from Bell-yard to Portugal-street and Carey-street. It seems to 
have been used in the Middle Ages for jousts and tournaments 
by the Templars and Knights of St. John of Jerusalem, to the 
priory of which last order it belonged till Henry VIII. dis- 
solved the monasteries, when it was granted to Anthony 
Stringer. In an inquest (James I.) it is described as having 
* " Poems on Affairs of State," vol. i. p. 147. 

430 Haunted London. 

two gates for horses and carriages at the east end — one gate 
leading into Chancery-lane, the other gate at the western 

Queen Elizabeth^ afraid that London was growing un- 
wieldy, issued several proclamations against further building. 
James I., still more timid and conservative, and not thoroughly 
acquainted with his own capital, issued an absurd ukase in 
1613, by the desire of the benchers and students of Lincoln's 
Lm, forbidding the erection of new houses in these fields. 
But no royal edict can prevent a demand creating a supply, 
and the building still going on, a commission was established 
in 1618 to lay out the square in a regular plan. Bacon, then 
Lord Chancellor, and many noblemen, judges, and masters in 
Chancery, were on this commission, and Inigo Jones, the king's 
Surveyor-General, was to draw up the scheme. The report of 
this body, given by Bymer, sets out that in the last sixteen 
years there had been more building near and about the City of 
London than in ages before, and that as these fields were much 
surrounded by the dwellings and lodgings of noblemen and 
gentlemen of quality, " all small cottages and closes shall be paid 
for and removed, and the square shall be reduced,^' both for sweet- 
ness, uniformity, and comeliness, as an ornament to the City, 
and for the health and recreation of the inhabitants, into walks 
and partitions as Mr. Inigo Jones should in his map devise. t 

There is a tradition that the area of the square, according 
to Inigo Jones's plan,^ was to have been]madethe exact dimen- 
sions of the base of the great pyramid of Geezeh. The tradi- 
tion is probably true, for the area of the pyramid is 535,824 
square feet, and that of Lincoln's Inn Fields 550,000.t The 
height of the pyramid was 756 feet. 

The plan proved too costly, and the subscriptions began pro- 
bably to fail ; but in the course of time noblemen and others 

* Cunningbam. t Rymer's "Foedera," vol. xtu. p. 120. 

X Wilkinson's " Handbook for Egypt," p. 185. 

The Dangers of Lincoln s Inn Fields. 431 

began to build for themselves, but without much regard to 

The elevation of Inigo's plan for the Fields, painted in oil 
colours, is still preserved at Wilton House, near Salisbury. The 
view is taken from the south, and the principal feature in the 
elevation is Lindsey House in the centre of the west side,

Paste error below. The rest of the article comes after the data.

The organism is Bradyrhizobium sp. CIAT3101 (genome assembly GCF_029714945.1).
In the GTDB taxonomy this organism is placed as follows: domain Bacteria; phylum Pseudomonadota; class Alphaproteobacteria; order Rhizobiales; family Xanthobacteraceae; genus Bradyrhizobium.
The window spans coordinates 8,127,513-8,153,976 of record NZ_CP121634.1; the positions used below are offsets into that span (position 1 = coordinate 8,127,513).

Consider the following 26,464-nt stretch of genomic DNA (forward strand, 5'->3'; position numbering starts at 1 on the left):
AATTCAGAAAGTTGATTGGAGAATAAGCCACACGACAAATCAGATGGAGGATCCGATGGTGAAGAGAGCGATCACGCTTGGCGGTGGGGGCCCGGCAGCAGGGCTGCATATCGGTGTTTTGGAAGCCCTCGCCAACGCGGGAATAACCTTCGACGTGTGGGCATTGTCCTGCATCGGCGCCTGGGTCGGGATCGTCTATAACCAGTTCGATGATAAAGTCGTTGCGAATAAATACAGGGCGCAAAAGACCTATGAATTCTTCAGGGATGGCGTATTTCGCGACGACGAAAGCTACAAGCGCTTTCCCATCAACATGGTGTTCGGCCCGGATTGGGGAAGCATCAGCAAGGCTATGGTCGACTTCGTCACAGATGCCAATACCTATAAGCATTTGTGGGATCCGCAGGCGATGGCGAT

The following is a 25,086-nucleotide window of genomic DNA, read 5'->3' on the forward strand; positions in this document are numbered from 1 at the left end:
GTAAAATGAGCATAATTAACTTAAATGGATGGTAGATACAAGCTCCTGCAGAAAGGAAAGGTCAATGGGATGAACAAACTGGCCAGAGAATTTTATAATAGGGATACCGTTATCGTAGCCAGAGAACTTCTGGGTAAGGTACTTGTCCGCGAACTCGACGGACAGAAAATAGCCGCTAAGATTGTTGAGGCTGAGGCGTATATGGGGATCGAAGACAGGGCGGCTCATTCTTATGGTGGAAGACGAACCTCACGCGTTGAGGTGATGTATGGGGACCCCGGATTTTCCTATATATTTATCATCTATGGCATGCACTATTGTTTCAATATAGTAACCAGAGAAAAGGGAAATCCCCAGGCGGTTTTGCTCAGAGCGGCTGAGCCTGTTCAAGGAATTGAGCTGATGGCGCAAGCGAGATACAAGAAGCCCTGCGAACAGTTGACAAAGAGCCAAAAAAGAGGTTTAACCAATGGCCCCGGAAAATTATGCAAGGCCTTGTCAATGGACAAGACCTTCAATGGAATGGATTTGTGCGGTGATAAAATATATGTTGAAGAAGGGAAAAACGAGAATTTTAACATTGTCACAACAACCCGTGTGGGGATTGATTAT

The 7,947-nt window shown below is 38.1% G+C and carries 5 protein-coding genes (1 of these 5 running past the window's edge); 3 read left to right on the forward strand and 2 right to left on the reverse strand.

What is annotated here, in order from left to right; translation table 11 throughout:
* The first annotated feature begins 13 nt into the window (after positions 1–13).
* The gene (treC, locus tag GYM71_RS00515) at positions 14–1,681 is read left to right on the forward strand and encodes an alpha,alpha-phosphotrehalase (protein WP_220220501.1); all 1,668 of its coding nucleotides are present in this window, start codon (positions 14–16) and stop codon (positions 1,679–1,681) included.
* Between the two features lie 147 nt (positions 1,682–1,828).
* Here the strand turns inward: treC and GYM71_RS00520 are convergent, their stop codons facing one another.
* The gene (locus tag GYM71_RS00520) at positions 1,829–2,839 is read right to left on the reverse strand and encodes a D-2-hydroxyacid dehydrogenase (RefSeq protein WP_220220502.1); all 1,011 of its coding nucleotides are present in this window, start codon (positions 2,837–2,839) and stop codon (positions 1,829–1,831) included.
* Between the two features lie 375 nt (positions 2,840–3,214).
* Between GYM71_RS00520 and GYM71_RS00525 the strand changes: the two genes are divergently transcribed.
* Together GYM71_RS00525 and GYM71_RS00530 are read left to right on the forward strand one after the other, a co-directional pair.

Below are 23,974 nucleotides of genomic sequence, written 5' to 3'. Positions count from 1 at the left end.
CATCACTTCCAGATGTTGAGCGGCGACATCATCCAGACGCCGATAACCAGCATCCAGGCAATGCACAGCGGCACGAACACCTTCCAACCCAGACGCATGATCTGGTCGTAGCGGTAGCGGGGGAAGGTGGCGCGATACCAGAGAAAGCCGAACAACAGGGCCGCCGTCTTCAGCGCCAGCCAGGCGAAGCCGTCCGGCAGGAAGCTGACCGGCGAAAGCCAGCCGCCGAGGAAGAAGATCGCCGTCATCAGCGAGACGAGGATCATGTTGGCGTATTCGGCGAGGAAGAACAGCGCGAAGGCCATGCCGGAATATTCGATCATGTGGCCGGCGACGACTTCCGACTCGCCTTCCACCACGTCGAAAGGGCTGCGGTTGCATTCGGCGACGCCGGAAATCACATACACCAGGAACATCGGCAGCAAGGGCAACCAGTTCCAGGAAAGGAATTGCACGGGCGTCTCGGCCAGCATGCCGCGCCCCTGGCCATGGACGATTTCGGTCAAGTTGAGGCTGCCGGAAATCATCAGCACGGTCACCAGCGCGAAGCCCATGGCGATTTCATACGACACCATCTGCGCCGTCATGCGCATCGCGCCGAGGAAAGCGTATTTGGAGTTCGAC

whose stone fa9ade, still existing, stands boldly out from the 
brick houses which support it on either side. The internal 
accommodation of Lindsey House was never good."^ 

These fields in Charles I/s time became the haunt of 
wrestlers, bowlers, beggars, and idle boys; and here, in 1624, 
Lilly the astrologer, then servant to a mantua-maker in the 
Strand, spent his time bowling with Wat the cobbler, Dick 
the blacksmith, and such idle apprentices. 

Here, after the Restoration, came every sort of villain — the 
Eufflers, or maimed soldiers, who told lies of Edgehill and 
Naseby, and who surrounded the coaches of charitable lords ; 
Dommerers, or sham dumb men ; Mumpers, or sham broken 
gentlemen ; Whipjacks, or sham seamen with bound-up legs ; 
Abram men, or sham idiots; Fraters, or rogues with forged 
patents; Anglers, wild rogues. Clapper -dudgeons,f and men 
witb gambling wheels of fortune. 

In Queen Anne's reign. Gay sketches the dangers of night 
in these fields ; he warns his readers to avoid the lurking thief, 
by day a beggar, or else — 

" The crutch, which late compassion moaed, shall wound 
Thy bleeding head, and fell thee to the ground. 

Nor trust the linkman,^^ he adds, "'along the lonely wall, or 

he'll put out his light and rob you, but — 

" Still keep the public streets where oily rays 
That from the crystal lamp o'erspread the ways." 

The south side of Lincoln's Inn Fields was built and named 

* Cunningham's " Life of Inigo Jones," p. 23 (Shakspere Society). 
t " Canting Academy," 1674 (Malcolm). 

432 Haunted London, 

three years before the Restoration, by Sir William Cowper, 
James Cowper, and Robert Henley. In 1668 Portugal-row, 
as it was called (but not from Charles's queen),* was extremely 
fashionable. There were then living here — and it is curious to 
repeat the roll-call of the dead — Lady Ardeu, William Perpoint, 
Esq., Sir Charles Waldegrave, Lady Fitzharding, Lady Diana 
Curzon, Serjeant Maynard, Lord Cardigan, — Neale, Esq., 
Mrs. Anne Heron, — Deane, Esq., Lady Mordant, Richard 
Adams, Esq., Lady Carr, Lady Wentworth, Mr. Attorney 
Montagu, Lady Coventry, Judge Welch, Lady Davenant.f 

Mr. Serjeant Maynard was the brave old Presbyterian 
lawyer, then eighty-seven, who replied to the Prince of 
Orange, when he said that he must have outlived all the 
men of law of his time — 

" I should have outlived the law itself had not your high-